$500 million World Bank loan to Morocco

The World Bank (WB) has just approved a $500 million loan to improve protection against health risks, childhood human capital losses, old-age poverty and climate change in Morocco.

This is the first in a series of three grants for a government reform program that is concurrently receiving support from other development partners, the Washington-based organization said in a statement.

Development Policy Financing for Building Human Capital and Resilience aims to strengthen the health system by broadening and deepening health insurance, especially for vulnerable people, increasing the number of health and adapting health care services to better respond to health risks associated with climate change, the World Bank said.

By focusing on climate-vulnerable populations, this financing will also make it possible to gradually generalize a system of adaptive family allowances for children, to expand the coverage of the pension system and to improve protection against climatic events. extremes, it was added.

This program will help Morocco generalize health insurance, roll out a crucial family allowance program and better protect the population against risks, including those caused by climate change, said Jesko Hentschel, Maghreb and Malta Country Director. for the World Bank, quoted in the press release.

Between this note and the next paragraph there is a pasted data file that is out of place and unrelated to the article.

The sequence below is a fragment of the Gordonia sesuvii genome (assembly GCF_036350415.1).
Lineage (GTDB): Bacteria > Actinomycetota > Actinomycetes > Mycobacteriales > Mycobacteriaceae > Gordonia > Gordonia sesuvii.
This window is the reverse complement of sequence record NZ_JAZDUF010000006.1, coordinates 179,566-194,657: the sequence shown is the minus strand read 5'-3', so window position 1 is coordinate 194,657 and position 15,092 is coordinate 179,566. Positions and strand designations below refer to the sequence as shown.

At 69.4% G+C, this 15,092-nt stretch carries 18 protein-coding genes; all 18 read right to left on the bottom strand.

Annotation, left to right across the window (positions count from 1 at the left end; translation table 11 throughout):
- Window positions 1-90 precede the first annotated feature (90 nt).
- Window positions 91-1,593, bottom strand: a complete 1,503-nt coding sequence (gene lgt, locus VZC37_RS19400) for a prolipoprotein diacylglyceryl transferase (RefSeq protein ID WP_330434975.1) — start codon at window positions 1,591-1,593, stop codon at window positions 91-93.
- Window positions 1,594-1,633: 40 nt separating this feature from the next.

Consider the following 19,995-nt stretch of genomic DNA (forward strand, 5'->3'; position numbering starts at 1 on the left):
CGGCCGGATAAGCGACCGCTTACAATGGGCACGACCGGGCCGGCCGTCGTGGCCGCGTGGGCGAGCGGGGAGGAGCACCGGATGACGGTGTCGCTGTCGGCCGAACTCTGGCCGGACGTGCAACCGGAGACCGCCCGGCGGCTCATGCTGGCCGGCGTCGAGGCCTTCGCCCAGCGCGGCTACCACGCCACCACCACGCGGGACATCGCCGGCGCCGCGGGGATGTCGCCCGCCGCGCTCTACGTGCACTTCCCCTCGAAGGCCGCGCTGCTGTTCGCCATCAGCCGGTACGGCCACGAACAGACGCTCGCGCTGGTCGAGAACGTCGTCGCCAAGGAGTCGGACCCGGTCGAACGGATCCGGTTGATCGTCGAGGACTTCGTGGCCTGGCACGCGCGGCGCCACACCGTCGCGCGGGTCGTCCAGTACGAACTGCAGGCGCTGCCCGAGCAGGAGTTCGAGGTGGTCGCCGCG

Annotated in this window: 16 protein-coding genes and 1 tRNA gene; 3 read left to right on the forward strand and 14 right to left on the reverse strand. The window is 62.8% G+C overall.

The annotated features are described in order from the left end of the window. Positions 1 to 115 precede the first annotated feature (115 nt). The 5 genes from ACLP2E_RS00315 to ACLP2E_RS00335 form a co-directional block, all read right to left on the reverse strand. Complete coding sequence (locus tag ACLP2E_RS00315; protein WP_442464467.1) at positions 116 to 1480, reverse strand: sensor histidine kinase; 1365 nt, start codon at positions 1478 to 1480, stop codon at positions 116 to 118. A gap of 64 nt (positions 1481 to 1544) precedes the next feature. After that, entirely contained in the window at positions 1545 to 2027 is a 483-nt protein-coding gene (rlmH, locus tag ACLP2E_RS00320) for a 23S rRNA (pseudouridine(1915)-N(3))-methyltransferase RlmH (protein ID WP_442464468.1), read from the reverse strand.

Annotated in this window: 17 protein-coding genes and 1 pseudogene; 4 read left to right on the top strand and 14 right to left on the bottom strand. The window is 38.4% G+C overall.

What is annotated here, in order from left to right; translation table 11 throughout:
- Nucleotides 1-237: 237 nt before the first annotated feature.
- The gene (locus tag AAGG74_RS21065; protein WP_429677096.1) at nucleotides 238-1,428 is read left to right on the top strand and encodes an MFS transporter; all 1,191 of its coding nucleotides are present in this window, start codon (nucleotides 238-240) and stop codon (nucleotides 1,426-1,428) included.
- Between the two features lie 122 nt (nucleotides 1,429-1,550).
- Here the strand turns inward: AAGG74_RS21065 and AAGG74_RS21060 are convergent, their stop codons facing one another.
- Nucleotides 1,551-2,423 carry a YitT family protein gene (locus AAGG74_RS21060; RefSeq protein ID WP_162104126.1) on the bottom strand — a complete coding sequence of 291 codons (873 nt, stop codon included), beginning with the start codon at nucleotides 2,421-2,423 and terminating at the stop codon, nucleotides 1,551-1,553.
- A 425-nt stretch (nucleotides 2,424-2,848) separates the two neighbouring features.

The program is structured around three components. The first aims to help protect Moroccans, especially climate-vulnerable populations, from health risks with a focus on those caused by climate change. “These include extending the coverage of the compulsory health insurance scheme (AMO) to around 11 million individuals and their dependents and supporting the improved targeting of the medical assistance scheme (RAMED ),” said Jorge A. Coarasa, senior economist and project co-lead at the World Bank.

Second, this funding will also support the harmonization of all child-focused social protection schemes into an integrated program of child benefits, as well as the expansion of its coverage, improved targeting of child benefits and other schemes through a unified social register and the implementation of a new pension scheme for self-employed workers.

“Transforming a series of distinct schemes into an adaptive and climate-smart social protection system will help foster the development of human capital during childhood and better protect against the risk of poverty in old age,” underlined , for his part, Mahdi Barouni, senior economist and co-responsible for the project at the World Bank.

The third component aims to help the government strengthen the institutional and coordination framework for disaster and climate risk management, the development of new mechanisms to protect vulnerable farmers against droughts and other extreme climatic events, or the provision of to deal with the consequences of the late onset of rainfall during the 2021-2022 agricultural campaign.


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